There is a roughly 50-50 chance of meeting up with Garth Roberts in Milan. Like so many product designers nowadays Roberts darts from client meeting to seminar to fellowship with seeming disregard for international borders. Yet Roberts’s peripatetic leanings run deeper than protocol. Currently he divides his time primarily between Berlin and Milan, and these homes mark the latest destinations in a career journey that spans continents.
Just light by Garth Roberts
It began in Toronto, where the Canadian-born Roberts first went to work for Jonathan Crinion, the designer intimately linked to Knoll. By 2000 Roberts was in New York, shouldering industrial-design tasks for a local architecture studio for the next three years. The work may have been gratifying, but certainly not profile-raising. Crinion suggested to Roberts that he attempt designing contemporary furniture. He made trips to Milan to circulate his portfolio, and there he met Jeffrey Bernett, an exemplar of the field who also offered him a job back in New York.
Not-just light by Garth Roberts
During this New York period, Roberts also founded a collective called Group Inc. Its output, which included a series of placemats featuring a superimposed image of an antique lace runner as well as rug tiles whose baroque patterns are rendered in Astroturf, suggested a departure from Crinion’s proposition. “It was really about playing with material more in a Dutch way,” he recalls. “It was, What can I do with something quite simple and make it special, and give it a bit more value intrinsically.”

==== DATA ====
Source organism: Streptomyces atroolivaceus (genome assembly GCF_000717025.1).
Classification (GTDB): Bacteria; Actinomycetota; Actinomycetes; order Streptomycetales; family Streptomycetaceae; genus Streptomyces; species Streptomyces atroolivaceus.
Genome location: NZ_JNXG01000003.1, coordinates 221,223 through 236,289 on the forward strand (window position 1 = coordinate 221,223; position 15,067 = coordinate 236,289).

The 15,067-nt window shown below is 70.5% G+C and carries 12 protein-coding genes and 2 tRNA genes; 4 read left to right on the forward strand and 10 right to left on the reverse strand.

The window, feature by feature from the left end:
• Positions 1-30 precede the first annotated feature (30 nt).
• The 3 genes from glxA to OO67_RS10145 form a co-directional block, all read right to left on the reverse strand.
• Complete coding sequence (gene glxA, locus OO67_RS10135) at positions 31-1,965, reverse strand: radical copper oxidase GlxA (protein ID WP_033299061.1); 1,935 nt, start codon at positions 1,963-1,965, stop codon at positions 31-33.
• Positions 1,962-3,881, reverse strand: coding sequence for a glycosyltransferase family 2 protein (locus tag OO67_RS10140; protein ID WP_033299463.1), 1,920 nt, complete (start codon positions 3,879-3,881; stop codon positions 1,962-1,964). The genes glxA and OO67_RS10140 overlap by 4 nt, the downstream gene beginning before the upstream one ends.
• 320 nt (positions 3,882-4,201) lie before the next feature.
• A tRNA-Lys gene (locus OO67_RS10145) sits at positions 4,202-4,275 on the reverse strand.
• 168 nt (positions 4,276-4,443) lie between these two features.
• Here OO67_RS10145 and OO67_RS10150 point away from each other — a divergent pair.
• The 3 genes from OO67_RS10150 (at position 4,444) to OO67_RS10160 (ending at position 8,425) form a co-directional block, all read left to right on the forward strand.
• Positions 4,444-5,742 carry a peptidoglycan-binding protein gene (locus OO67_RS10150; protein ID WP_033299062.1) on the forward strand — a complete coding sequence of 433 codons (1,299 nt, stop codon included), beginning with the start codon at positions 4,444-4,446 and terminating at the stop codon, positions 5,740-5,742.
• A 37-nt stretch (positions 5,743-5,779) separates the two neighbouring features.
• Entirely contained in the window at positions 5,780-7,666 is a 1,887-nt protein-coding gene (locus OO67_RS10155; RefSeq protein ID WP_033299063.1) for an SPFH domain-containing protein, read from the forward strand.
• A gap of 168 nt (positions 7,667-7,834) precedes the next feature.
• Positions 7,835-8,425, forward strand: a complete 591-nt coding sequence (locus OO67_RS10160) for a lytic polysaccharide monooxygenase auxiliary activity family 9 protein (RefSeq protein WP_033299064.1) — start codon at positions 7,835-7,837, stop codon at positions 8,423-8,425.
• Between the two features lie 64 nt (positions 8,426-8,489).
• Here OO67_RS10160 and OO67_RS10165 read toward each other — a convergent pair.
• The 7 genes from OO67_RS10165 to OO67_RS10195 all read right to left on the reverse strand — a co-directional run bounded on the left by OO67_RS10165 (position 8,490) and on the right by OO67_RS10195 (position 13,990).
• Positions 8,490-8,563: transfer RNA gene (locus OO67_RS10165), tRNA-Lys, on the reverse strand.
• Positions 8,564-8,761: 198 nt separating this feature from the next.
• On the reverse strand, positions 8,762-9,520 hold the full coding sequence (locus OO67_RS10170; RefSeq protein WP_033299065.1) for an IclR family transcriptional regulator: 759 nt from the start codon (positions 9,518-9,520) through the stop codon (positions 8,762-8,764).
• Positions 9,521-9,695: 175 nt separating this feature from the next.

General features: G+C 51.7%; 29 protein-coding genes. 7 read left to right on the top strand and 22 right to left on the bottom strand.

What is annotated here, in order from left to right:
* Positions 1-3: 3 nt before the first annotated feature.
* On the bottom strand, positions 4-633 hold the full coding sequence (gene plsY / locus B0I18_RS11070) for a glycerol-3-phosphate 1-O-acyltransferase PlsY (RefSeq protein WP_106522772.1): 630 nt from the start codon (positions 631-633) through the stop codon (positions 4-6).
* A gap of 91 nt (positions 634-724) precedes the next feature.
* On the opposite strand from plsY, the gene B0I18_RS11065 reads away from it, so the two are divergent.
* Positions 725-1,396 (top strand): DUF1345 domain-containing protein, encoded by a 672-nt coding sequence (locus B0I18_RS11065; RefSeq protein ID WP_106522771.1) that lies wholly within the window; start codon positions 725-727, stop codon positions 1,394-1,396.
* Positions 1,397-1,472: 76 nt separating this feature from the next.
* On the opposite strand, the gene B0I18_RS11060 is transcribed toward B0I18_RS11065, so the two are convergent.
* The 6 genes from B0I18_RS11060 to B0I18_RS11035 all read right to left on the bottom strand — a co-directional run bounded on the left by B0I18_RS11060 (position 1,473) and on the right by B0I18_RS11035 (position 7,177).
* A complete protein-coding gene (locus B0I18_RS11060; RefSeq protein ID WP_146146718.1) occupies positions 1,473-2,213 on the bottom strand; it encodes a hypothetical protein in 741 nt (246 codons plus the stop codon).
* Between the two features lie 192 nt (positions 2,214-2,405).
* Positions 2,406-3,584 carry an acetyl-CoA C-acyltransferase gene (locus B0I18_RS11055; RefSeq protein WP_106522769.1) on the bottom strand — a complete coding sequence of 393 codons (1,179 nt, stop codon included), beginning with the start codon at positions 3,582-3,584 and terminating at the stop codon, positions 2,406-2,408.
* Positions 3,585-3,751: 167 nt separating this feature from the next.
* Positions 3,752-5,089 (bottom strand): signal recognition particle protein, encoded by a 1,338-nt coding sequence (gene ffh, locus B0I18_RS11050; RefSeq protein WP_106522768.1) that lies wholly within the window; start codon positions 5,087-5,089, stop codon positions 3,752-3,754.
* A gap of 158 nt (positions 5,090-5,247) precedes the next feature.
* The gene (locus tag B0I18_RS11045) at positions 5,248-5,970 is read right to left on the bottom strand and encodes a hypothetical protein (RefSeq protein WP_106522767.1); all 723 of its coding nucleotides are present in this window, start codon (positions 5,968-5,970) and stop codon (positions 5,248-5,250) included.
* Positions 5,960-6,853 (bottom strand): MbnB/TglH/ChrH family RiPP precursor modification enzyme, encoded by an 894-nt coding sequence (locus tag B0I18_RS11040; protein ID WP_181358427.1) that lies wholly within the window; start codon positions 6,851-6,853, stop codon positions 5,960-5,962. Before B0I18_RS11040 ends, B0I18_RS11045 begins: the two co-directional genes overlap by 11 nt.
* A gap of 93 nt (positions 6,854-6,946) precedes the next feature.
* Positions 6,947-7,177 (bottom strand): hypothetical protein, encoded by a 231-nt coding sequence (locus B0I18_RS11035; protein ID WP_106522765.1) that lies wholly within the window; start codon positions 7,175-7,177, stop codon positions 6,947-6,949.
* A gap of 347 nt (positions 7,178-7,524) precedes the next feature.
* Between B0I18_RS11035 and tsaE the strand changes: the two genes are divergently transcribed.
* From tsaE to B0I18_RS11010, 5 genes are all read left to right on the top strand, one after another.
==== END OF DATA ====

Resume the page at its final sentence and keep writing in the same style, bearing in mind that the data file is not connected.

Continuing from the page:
Perhaps without recognizing it, Roberts has a tendency toward prophesy. In conversation—usually at Salone del Mobile, the ICFF, or some equivalent—Roberts bypasses the niceties and plunges into a survey of of-the-moment aesthetics, a pulse-taking of the marketplace, or otherwise big-picture thinking. He deploys the same analytical detachment concerning his first professional perches.
Designer Garth Roberts
“Still a little drowsy,” Roberts says of modern design in his immense, yet sparsely populated home country. (Ask him to delve more deeply into Canadian design, and he will mince no words about the lack of support for this nascent community.) And concerning New York and the American scene? Myriad opinions: whereas design plays a fixed and respected role in Italy, “in America design is something that is cool, it’s this thing you adopt for intrigue, excitement, for a little bit of extra titillation”; “product is more an engineering game,” he also says, drawing a line between the functional and aesthetic achievements of a Nike versus the conceptual design that seems to enjoy second-class status here; and perhaps most important, Roberts notes that clients for just such poetic design have disappeared in the United States, requiring designer-entrepreneurs to launch them instead, and, in turn, preventing those designers from exercising their creativity fully.
Candle Holder Halo for B&B Italia